EnglishSpanish
EnglishSpanish

How to Create an Incapacity Plan

Christene (Chris) Krupa Downs
Rated by Super Lawyers


loading ...

Few of us want to think about a future where we may not be able to make our own decisions about our finances. Yet many people over 65 find themselves with physical or mental illness that limits their ability. That is why incapacity or disability planning is so important.  Without proper planning, your family and loved ones might need the court’s help to manage your affairs. The court might even take over entirely and make decisions that are not in their best interest. To avoid this, it is important to have a good plan for your possible incapacity.

What is Incapacity?

Incapacity is a legal term, but it generally means that you are not able to make decisions for yourself. The reasons might be because of an accident, old age, or a debilitating health condition such as dementia. Incapacity means that certain decisions need to be made by other people for you. This includes financial and property management, medical treatment decisions and more personal choices.

The most important things is that you make decisions for your future or possible incapacity while you are still able to. It is impossible to find the “perfect” time, so it is best to set up a proper incapacity plan while you are still making your own decisions.

What Should Be in Your Incapacity Plan?

Any planning for your incapacity should focus on medical, personal and financial decision-making. A will generally deals with your death, but not incapacity. Therefore, it is important to put together a plan that will help your family in case you are alive but are unable to make crucial decisions.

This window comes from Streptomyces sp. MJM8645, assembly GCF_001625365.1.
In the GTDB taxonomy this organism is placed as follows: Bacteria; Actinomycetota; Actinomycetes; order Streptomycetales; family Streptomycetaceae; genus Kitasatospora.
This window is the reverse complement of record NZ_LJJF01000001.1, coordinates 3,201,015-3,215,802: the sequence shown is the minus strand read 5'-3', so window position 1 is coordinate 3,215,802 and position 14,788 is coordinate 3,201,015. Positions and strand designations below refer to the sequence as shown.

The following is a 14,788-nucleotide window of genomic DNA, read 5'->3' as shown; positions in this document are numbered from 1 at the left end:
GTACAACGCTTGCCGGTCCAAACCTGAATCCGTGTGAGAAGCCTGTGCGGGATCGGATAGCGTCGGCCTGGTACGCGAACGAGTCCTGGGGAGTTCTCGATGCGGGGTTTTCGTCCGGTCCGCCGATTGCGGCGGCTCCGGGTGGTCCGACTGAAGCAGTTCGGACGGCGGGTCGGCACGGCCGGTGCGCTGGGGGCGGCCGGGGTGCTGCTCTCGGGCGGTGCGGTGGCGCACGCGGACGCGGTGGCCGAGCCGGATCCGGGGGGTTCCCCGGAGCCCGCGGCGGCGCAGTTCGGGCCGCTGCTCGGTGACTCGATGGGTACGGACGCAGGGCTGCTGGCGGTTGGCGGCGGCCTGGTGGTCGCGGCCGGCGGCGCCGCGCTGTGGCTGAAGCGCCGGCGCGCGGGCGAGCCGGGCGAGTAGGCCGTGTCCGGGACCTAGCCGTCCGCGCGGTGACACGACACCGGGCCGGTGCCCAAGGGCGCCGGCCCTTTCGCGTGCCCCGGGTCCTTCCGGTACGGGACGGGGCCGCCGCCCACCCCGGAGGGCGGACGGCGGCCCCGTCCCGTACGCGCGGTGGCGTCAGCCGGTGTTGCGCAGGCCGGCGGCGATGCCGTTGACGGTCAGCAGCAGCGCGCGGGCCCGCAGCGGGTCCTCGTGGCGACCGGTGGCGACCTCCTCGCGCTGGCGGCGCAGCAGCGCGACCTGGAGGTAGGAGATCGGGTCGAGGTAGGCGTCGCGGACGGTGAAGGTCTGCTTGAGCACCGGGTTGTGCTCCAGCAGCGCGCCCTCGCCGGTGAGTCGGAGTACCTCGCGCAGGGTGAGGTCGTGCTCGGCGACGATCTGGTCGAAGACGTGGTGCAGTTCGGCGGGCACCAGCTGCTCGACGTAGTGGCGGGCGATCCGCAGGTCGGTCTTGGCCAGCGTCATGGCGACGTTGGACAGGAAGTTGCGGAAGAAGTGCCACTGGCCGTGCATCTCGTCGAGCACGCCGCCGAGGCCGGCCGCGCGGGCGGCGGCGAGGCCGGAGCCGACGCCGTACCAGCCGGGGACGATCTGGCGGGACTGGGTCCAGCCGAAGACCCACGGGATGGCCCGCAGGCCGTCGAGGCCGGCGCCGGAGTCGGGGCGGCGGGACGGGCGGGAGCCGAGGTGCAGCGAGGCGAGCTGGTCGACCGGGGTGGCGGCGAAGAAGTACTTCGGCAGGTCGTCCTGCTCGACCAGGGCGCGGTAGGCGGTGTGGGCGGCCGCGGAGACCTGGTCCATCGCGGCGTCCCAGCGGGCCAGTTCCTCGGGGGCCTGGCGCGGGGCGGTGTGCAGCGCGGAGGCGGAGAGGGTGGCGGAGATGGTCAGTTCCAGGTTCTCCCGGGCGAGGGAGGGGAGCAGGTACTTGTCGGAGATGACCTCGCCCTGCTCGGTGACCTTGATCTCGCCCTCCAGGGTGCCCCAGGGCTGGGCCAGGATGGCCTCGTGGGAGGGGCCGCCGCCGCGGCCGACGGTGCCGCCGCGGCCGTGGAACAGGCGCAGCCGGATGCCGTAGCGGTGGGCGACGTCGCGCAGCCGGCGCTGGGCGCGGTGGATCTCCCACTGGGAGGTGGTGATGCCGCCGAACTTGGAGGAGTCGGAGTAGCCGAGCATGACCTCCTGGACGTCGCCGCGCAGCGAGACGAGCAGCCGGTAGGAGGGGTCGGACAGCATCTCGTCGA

There are many documents that could make up your incapacity plan. These are the basic elements that you should include:

  • Durable Power of Attorney: This allows you to designate someone to make financial decision for you. An attorney can sell your property, withdraw funds or deal with insurance policies.
  • Revocable Living Trust: Unlike an irrevocable trust, a revocable living trust will provide access to manage your finances but also allow you to change it as your life circumstances change.
  • Living Will: A living will allows you to decide what kind of medical treatment you want as well as indicate how you want life-and-death situations handled. A living will also lets you designate a health care proxy who will make healthcare decisions in the manner you dictate.
  • Long-Term Care Insurance: This type of insurance will provide much needed funds in case you need extended medical treatment.

Dangers of Not Planning Ahead

It may be an unpleasant chore to plan for your incapacity, but the fact remains that not planning ahead can have some serious ramifications. A good plan can reduce the need for any court intervention which would cost time and money and often leads to family disputes. You also run the risk of losing control over your finances if you are suddenly incapacitated and have not decided serious issues, such at end-of-life medical decisions. Finally, a good incapacity plan will protect any business you might have and set up long-term medical assistance you might need.